Dig film noir – that special genre of movie reserved for fedora-wearing gumshoes, moonlit streets, saucy dames and senseless crimes? Then it’s a cinch you’ll enjoy old-school adventure Post Mortem, which, despite its lack of modern-day innovation, spins one seamy potboiler of a yarn.

While starting to show signs of age (the game was originally released in 2003 on CD-ROM), a large file download and more formulaic than fascinating, you’ll still enjoy this user-friendly whodunit nonetheless.

Set in 1920s Paris, you play Gus Macpherson, a private detective who’s retired to a life of painting… and the tranquility of whose world is soon shattered. When a mysterious and sultry femme fatale knocks on his door one stormy night with an unexpected request, he predictably finds himself sucked right back into the world of criminal investigation.

This stranger – one Sophia Blake – quickly coaxes you, through MacPherson’s eyes, to interrogate suspects and sift for clues in hopes of solving a gruesome double beheading. As such, it goes without saying that the title (rated M for Mature at retail) and its subject matter may not be considered suitable for children by concerned players. Even so, discerning adults should get a kick out of the moody and haunting tale, which also bears vague supernatural overtones.

Borrowing a page – alright, entire game manual – from classics like Myst, you’ll spend most of your time panning your mouse 360 degrees around period-specific 2D environments, e.g. apartments and bars. Wave your cursor over an object that can be examined or interacted with; clues ready for collection; or somewhere you can walk to, and it changes to indicate that actions may be performed with a click. Right-clicking instead calls up the inventory screen, where you can examine documents and access items you’ve stashed throughout the quest.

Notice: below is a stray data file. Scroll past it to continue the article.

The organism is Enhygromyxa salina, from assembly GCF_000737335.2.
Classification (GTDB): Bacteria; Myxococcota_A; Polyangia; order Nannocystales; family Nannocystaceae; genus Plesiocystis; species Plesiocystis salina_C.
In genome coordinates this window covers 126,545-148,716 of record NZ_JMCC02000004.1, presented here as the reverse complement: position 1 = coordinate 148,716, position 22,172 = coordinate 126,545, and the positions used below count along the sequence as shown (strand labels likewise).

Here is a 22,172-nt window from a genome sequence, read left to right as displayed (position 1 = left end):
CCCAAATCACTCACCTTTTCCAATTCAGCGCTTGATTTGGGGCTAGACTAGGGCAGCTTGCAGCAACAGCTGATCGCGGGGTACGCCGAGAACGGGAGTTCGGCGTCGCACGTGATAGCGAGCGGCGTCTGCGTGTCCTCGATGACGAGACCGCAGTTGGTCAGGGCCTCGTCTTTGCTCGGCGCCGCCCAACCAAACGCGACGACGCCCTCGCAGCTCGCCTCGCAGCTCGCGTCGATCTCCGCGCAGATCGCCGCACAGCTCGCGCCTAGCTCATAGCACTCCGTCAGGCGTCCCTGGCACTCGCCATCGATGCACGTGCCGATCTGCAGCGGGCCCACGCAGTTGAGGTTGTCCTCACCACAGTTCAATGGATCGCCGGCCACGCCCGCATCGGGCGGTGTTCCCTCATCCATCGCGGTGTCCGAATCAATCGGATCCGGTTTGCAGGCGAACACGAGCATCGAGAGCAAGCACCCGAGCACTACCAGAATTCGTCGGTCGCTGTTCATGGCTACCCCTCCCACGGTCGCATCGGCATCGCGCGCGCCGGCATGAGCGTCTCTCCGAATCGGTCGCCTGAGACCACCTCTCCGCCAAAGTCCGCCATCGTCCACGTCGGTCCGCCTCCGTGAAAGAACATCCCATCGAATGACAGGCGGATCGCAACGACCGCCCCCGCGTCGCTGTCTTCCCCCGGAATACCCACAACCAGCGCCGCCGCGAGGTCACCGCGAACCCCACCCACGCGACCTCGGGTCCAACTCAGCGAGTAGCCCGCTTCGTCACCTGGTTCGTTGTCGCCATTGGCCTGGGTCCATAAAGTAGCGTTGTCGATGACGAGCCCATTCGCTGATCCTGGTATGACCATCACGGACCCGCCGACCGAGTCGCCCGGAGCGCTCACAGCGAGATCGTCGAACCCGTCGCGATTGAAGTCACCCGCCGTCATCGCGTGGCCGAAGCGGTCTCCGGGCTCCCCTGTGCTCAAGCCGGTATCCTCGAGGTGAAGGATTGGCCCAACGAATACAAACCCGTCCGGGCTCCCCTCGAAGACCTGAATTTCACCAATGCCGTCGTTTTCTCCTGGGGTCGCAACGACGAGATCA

Much of the action also involves the use of dialogue trees, or selectable questions and comments which help advance chatter between characters, with the occasional puzzle thrown in as well. Interestingly, the questions you ask and actions you perform directly lead to new outcomes and avenues of inquiry. It’s to the title’s credit that commentary is so well-written, and the story so elegantly integrated. However, conversations that can’t be skipped or sped through and banal voice acting do grate and rob the experience of emotional impact.

Similarly, the graphics, while outdated and a bit muddy, with stars represented by low-resolution computer-generated models, manage to evoke the proper atmosphere for intrigue regardless. Whether solving alchemical riddles or switching to view the action from another individual’s perspective in one of the title’s most curious segments (an interactive flashback sequence), expect to be suitably engaged.

A soundtrack filled with hissing rain, crackling thunder and tinkling piano strains further helps heighten tension, which complements on-screen excitement nicely. Not that anyone would ever accuse the episode of being all that riveting: This is type of slow, deliberately unfolding title best played late on a lonely winter’s night in a dimly-lit study.

But provided that sounds like an appealing proposition, and you don’t mind a handful of minor audiovisual and technical hiccups – including program crashes when you attempt to switch windows – what’s not to like? Granted, we wouldn’t recommend paying full price for the outing, as the now six year-old CD-ROM can be had for half as much from the bargain shelves of a local retailer. Even so, while its pricing and tech specs may not have kept up with those common to games of the current era, a timeless tale of evil deeds done and justice served makes this one a winner.